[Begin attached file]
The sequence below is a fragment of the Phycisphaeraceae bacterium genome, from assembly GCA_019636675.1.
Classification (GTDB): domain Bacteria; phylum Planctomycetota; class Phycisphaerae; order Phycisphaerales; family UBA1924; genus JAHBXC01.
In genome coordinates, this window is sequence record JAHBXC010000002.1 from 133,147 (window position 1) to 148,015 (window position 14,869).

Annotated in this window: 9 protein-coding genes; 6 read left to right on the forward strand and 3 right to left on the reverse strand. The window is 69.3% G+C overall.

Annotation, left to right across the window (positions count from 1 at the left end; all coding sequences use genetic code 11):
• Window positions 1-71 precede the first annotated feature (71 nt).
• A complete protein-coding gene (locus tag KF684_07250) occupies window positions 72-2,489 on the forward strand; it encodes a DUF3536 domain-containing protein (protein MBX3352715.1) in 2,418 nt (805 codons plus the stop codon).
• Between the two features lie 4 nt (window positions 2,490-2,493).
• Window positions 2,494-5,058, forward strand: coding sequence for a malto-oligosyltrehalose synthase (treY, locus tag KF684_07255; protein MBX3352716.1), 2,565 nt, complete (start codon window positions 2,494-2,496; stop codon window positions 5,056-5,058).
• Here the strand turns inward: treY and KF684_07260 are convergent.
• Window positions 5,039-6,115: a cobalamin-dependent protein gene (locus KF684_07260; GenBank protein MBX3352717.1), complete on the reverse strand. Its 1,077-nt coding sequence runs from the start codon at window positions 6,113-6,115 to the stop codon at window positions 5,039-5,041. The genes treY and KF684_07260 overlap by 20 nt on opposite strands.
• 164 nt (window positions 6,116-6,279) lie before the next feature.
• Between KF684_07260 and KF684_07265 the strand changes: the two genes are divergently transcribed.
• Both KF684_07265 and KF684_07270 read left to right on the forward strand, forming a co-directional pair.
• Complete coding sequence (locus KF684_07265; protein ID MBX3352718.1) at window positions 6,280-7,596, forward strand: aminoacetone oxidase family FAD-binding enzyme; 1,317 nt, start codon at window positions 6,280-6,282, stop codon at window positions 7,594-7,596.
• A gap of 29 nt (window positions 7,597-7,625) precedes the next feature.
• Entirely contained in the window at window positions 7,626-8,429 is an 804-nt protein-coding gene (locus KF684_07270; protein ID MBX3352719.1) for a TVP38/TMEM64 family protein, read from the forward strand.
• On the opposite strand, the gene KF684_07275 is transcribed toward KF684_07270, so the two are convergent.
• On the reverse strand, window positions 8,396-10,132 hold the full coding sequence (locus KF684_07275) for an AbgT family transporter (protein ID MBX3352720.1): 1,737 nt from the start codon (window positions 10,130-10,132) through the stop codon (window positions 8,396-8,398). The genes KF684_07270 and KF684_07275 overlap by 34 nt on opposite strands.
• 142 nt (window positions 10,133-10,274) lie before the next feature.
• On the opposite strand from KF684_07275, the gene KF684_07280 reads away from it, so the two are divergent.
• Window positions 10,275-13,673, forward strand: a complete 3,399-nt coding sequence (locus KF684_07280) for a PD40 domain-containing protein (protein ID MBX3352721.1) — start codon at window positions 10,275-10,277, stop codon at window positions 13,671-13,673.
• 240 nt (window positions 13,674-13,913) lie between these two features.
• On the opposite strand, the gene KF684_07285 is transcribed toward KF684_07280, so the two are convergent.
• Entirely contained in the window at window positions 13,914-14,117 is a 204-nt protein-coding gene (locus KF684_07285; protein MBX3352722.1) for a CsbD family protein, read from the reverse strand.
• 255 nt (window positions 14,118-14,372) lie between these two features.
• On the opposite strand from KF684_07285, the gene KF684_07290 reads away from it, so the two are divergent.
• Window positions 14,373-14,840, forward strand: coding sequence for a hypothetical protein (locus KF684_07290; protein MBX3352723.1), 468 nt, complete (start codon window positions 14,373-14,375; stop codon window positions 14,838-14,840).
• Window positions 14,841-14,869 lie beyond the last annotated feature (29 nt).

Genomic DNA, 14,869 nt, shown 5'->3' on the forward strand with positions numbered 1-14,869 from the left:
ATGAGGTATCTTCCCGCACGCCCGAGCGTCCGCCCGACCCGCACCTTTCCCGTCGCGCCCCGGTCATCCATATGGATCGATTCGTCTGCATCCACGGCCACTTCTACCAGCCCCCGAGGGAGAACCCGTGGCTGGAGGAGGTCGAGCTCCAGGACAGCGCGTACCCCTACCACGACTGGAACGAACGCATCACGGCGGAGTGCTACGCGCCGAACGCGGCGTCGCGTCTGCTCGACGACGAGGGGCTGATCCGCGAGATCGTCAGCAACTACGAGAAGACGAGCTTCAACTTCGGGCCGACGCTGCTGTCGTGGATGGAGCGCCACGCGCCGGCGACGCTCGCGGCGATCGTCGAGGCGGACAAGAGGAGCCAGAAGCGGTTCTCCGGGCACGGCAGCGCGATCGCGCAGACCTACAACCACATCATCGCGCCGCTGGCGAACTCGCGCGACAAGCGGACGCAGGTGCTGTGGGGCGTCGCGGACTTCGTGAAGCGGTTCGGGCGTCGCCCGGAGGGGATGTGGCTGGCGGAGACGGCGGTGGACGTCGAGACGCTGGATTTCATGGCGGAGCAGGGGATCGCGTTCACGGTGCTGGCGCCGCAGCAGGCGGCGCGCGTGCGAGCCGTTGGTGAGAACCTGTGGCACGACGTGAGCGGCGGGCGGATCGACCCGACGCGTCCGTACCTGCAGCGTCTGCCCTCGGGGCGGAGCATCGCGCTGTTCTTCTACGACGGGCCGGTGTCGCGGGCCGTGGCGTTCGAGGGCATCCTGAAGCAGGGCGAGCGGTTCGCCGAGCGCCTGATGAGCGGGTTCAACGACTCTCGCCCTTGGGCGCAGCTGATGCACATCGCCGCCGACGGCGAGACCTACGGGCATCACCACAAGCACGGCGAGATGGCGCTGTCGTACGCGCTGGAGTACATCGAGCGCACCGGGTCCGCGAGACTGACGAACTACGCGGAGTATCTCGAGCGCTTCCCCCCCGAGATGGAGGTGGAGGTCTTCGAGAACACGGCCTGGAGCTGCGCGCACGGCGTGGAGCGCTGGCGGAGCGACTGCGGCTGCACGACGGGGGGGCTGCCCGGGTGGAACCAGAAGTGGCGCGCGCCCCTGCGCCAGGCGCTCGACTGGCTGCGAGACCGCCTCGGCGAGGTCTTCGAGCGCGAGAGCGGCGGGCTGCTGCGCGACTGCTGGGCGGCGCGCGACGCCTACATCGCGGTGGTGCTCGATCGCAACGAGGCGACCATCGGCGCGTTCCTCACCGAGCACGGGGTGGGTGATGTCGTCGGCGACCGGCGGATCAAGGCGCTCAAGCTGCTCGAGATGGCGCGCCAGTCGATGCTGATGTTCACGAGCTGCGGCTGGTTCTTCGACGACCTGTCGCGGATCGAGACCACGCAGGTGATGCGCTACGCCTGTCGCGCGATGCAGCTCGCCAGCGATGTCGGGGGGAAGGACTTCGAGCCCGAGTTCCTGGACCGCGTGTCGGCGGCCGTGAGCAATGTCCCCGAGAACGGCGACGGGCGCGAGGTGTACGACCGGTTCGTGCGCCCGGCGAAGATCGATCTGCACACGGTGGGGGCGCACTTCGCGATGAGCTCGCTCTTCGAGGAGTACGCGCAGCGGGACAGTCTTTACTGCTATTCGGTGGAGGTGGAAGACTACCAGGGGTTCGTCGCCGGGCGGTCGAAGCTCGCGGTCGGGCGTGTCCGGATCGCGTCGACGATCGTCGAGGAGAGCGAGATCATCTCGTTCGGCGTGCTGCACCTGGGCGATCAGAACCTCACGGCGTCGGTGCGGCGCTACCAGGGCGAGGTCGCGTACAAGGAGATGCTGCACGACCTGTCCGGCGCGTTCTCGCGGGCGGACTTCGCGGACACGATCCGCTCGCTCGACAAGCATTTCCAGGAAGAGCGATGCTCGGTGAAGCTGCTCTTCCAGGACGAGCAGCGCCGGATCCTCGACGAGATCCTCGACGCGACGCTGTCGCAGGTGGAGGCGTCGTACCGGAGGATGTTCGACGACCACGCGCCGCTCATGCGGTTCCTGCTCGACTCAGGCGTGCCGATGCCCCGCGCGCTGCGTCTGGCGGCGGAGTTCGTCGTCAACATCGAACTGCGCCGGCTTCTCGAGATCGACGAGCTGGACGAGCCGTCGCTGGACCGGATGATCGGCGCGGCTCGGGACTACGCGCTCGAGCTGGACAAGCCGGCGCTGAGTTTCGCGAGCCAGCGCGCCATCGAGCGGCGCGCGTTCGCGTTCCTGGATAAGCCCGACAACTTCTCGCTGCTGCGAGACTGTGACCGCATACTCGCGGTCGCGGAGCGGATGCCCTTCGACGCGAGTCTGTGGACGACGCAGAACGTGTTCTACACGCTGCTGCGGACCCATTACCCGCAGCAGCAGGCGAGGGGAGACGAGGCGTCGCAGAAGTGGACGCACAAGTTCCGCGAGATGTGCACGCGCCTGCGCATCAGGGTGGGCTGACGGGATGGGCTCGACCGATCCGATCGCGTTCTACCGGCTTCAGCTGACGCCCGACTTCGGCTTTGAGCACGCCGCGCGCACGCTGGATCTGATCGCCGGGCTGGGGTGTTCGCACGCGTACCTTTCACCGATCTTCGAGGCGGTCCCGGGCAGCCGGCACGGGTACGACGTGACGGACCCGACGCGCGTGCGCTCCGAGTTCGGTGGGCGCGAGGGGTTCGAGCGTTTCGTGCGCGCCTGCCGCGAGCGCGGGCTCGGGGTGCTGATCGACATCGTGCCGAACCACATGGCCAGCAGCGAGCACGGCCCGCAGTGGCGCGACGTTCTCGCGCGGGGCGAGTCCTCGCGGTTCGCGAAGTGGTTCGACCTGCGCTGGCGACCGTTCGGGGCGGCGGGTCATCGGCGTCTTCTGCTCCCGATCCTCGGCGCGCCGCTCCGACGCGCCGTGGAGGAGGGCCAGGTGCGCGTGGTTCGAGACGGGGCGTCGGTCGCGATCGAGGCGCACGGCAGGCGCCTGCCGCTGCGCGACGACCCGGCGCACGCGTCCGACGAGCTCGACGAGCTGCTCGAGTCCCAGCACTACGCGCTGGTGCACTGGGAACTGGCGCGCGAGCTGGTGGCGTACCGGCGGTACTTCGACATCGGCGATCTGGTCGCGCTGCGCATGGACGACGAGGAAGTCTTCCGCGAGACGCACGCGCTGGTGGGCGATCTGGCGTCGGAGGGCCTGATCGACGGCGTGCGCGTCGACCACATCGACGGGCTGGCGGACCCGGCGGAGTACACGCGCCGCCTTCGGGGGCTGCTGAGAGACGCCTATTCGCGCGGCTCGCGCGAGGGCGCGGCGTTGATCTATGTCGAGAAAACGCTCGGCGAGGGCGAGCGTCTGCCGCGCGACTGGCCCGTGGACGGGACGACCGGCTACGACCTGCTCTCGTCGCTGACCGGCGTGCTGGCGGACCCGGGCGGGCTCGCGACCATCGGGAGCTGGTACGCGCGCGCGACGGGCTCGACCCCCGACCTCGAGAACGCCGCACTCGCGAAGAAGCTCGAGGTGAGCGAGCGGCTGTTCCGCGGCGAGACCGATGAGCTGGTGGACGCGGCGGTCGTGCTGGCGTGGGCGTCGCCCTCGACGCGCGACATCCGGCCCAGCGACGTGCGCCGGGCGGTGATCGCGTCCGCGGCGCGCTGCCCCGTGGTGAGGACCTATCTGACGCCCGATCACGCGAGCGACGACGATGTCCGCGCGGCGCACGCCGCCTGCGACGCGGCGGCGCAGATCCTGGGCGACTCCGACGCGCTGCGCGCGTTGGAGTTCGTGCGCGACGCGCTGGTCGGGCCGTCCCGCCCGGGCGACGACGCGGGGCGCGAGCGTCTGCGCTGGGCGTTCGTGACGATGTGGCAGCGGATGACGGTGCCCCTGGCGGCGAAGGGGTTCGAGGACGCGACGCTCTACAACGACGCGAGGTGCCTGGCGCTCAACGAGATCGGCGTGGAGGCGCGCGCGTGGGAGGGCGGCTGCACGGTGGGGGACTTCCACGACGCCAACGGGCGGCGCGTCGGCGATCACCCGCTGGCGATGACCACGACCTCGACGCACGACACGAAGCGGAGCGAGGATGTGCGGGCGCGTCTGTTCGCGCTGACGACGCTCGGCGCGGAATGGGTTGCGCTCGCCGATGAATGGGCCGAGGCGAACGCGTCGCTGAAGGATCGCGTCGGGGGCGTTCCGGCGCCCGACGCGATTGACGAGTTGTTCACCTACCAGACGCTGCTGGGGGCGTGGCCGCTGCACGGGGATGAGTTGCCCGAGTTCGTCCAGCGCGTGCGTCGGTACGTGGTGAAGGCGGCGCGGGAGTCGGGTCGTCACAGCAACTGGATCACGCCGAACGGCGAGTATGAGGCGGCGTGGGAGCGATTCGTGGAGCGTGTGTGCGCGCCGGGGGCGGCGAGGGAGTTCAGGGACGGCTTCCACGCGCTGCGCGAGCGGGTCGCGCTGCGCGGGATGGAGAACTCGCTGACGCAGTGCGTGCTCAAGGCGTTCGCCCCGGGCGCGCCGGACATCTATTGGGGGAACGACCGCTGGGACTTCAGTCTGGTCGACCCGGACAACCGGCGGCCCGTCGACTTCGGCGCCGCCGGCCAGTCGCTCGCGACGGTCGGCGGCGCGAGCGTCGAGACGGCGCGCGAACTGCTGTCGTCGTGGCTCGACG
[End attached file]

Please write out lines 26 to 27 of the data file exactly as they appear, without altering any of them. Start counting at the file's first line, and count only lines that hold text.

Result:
• 255 nt (window positions 14,118-14,372) lie between these two features.
• On the opposite strand from KF684_07285, the gene KF684_07290 reads away from it, so the two are divergent.